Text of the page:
In a legal dispute regarding a non-compete agreement, the Indiana Court of Appeals judges disagreed as to whether the agreement could be enforced if the former employee's clients voluntarily left and contacted him to continue to be their accountant.
At issue in Craig P. Coffman and Coffman Proactive CPA Services, LLC v. Olson & Co., P.C., No. 53A04-0804-CV-190, is whether Olson & Co. had a protectable interest that could be enforced by a non-compete provision in an employment agreement and whether the trial court erred by voiding the liquidated damages provision in the agreement and calculating the damages award.
Craig Coffman worked as CPA for Olson & Co. and signed a confidential non-disclosure and client proprietary agreement that said upon termination of his employment with the company he couldn't contact or work with Olson clients for 24 months. If he did so, he would liable to Olson for two times the client's most recent 12-months billings with Olson if he informed the company of the violation of the agreement; if Coffman failed to inform Olson, he would be liable for three times the amount.
Coffman left the company to form his own. After he left, he was contacted by his former clients at Olson who wanted to retain him as their accountant. Coffman didn't notify or compensate Olson.
Olson filed suit against Coffman in which the trial court concluded Olson established a legitimate interest that may be protected by a covenant not to compete – the names and addresses of Olson's clients to which Coffman gained an advantage by representing them while at Olson. The trial court found the liquidated damage clause to be a penalty and unenforceable and awarded Olson nearly $80,000 based on fees Olson received from its former clients that now worked with Coffman.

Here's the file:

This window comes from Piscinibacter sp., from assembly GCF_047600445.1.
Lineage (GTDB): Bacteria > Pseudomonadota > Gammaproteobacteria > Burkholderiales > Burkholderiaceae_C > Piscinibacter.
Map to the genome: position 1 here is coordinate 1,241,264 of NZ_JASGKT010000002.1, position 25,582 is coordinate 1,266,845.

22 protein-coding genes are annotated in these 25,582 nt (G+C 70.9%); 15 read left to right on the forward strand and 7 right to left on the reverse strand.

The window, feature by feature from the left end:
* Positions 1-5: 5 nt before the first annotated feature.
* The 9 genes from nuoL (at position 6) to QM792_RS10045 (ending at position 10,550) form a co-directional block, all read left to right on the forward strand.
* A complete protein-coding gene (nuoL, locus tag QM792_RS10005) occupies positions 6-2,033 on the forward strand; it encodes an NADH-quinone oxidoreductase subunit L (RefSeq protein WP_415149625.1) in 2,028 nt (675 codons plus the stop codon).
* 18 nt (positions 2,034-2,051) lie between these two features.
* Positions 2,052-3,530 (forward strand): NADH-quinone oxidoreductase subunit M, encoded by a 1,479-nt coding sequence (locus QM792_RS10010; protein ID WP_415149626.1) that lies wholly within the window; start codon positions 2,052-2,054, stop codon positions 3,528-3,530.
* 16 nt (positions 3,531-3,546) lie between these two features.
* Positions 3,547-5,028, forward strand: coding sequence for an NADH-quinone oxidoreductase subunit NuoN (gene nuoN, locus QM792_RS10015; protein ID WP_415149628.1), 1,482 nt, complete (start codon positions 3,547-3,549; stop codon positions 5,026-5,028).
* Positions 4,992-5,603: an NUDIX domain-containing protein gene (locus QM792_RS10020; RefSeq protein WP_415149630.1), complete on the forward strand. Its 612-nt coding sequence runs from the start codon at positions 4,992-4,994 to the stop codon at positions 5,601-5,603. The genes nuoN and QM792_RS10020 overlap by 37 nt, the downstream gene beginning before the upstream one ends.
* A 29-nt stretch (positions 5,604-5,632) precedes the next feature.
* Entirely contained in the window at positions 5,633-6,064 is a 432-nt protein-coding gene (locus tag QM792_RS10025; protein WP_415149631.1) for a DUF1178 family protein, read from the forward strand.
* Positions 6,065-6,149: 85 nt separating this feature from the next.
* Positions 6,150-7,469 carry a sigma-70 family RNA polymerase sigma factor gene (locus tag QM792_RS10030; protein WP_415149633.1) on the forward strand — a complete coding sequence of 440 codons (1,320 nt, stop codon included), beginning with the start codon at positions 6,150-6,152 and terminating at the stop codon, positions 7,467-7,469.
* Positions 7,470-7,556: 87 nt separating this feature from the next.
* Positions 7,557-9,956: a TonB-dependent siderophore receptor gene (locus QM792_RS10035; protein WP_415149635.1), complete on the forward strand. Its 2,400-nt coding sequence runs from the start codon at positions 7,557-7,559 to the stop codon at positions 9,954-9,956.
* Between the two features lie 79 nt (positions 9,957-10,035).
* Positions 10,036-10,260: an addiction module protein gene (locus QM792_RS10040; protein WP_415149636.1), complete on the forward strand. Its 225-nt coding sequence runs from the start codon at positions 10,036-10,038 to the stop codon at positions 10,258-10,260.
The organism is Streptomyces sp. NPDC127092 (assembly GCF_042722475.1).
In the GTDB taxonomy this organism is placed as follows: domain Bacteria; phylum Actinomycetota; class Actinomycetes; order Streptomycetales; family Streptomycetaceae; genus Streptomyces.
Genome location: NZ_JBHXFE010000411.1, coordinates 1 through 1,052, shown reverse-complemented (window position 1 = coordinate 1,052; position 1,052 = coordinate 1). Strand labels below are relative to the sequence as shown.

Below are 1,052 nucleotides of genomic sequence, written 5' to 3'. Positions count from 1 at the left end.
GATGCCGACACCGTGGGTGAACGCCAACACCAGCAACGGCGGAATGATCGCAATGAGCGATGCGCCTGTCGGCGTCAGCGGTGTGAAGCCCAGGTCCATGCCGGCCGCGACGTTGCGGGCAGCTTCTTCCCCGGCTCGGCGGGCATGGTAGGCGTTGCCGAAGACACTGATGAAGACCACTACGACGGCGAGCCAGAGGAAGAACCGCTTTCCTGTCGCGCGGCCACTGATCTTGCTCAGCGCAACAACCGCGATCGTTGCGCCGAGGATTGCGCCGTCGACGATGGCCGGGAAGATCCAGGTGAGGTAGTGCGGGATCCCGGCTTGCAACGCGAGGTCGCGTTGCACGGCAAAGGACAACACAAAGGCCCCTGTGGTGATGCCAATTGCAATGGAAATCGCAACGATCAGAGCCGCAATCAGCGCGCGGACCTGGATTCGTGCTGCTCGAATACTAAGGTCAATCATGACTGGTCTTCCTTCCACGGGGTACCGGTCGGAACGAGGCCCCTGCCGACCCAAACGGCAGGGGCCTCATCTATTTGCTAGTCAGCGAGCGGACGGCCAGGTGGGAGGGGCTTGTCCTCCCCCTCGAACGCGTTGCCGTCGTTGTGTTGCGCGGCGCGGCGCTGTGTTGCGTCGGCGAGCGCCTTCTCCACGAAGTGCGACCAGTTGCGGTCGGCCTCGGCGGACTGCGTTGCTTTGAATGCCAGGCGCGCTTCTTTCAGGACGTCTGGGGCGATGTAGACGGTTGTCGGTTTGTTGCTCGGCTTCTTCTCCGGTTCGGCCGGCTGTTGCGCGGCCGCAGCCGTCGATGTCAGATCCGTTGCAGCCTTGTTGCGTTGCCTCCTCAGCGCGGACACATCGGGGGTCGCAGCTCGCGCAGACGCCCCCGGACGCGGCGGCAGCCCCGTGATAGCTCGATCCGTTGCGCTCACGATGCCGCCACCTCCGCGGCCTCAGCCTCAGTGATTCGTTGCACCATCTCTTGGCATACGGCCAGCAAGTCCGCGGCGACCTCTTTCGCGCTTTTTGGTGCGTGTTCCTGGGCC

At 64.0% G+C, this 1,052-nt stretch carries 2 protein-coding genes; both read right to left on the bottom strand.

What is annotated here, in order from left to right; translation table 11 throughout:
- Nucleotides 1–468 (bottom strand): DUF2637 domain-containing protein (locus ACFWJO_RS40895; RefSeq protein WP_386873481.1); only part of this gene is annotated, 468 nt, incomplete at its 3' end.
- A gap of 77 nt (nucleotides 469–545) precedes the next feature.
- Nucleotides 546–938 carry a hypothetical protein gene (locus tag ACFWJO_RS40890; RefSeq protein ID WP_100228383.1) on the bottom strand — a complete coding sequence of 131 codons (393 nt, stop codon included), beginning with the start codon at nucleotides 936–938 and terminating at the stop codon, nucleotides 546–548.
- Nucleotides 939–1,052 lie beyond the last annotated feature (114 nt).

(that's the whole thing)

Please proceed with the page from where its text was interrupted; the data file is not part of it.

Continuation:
The majority concluded the agreement wasn't unreasonable because Coffman had gained an advantage through representative contact with Olson's clients. Olson structured its business in a way that clients only dealt with their accountant and the agreement protected Olson's goodwill, business reputation, and client contacts against potential vulnerability if an accountant left, wrote Judge James Kirsch. The majority didn't find Coffman's argument persuasive that the agreement didn't apply to his situation because the clients had already left Olson and some even hired other accountants before contacting him.
The majority affirmed the trial court's award to be within the scope of the evidence and a reasonable determination of the damages award.
Judge Terry Crone disagreed, believing once a client voluntarily ceased doing business with Olson, any goodwill the company enjoyed with respect to those clients ceased to exist, as did any protectable interest. Absent a legitimate protectable interest, the agreement is unenforceable, he wrote, and absent actual damages, there's no basis for awarding liquidated damages.